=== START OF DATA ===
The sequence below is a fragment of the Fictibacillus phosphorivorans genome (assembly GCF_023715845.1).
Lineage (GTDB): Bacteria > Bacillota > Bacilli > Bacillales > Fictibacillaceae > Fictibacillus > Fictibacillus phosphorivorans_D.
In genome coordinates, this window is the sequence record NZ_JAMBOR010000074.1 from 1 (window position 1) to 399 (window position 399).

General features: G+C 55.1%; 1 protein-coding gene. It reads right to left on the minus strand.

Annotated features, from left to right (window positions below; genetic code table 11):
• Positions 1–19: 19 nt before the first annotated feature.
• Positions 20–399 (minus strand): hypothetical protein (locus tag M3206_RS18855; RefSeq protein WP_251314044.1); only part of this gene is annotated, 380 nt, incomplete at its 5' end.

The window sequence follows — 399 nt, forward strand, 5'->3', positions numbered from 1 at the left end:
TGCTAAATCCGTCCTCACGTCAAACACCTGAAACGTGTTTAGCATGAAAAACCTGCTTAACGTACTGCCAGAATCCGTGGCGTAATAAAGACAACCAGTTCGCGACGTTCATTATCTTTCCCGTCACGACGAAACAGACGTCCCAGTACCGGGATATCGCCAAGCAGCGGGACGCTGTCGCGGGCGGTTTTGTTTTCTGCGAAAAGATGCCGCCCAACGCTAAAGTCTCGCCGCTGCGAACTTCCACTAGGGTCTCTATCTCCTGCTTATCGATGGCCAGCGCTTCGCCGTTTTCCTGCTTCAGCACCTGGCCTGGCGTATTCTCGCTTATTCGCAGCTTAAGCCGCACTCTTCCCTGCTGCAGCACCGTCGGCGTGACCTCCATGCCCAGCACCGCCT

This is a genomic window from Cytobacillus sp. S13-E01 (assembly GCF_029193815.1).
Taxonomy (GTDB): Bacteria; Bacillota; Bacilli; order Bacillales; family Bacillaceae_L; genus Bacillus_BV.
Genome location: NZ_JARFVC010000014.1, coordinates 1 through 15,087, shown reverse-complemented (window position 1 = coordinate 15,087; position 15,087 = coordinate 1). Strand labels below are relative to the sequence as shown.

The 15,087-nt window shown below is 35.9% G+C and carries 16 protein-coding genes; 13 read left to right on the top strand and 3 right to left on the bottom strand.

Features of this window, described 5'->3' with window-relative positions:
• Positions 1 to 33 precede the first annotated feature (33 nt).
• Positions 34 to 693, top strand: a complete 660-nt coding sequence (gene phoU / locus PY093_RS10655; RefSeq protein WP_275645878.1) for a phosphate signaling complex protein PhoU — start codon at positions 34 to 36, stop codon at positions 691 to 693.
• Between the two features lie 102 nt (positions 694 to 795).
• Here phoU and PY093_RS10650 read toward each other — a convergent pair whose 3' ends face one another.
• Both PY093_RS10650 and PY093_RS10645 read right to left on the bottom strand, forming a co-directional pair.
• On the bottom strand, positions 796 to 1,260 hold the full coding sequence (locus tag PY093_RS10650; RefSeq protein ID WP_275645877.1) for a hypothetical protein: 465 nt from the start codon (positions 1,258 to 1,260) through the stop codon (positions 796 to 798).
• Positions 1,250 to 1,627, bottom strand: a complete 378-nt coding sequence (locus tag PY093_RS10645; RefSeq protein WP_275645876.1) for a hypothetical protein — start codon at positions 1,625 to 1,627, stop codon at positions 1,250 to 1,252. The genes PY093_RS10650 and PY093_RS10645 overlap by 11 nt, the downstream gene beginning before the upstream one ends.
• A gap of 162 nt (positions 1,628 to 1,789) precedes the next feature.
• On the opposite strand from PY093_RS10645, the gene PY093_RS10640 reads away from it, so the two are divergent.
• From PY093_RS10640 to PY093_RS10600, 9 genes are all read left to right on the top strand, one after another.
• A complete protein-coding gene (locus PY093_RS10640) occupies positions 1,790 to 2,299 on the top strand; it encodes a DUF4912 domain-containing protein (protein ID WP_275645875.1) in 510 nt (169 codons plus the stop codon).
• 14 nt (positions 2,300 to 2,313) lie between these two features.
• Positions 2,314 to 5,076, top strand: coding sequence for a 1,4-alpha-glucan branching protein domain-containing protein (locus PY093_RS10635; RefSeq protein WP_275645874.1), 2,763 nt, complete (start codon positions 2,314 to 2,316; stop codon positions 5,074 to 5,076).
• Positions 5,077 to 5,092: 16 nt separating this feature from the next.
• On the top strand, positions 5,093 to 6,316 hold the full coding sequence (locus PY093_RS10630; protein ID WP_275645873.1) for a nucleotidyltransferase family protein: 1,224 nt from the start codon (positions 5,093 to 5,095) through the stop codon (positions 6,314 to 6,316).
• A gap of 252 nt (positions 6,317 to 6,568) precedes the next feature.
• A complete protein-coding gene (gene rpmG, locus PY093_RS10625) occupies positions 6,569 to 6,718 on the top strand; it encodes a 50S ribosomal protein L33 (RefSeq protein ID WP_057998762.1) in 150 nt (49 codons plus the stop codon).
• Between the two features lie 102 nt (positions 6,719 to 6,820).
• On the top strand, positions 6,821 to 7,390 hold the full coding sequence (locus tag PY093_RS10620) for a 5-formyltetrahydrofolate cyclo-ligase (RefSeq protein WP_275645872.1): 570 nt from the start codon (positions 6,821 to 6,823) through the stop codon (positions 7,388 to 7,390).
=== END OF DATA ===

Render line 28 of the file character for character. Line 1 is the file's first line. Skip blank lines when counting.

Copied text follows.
• Positions 5,077 to 5,092: 16 nt separating this feature from the next.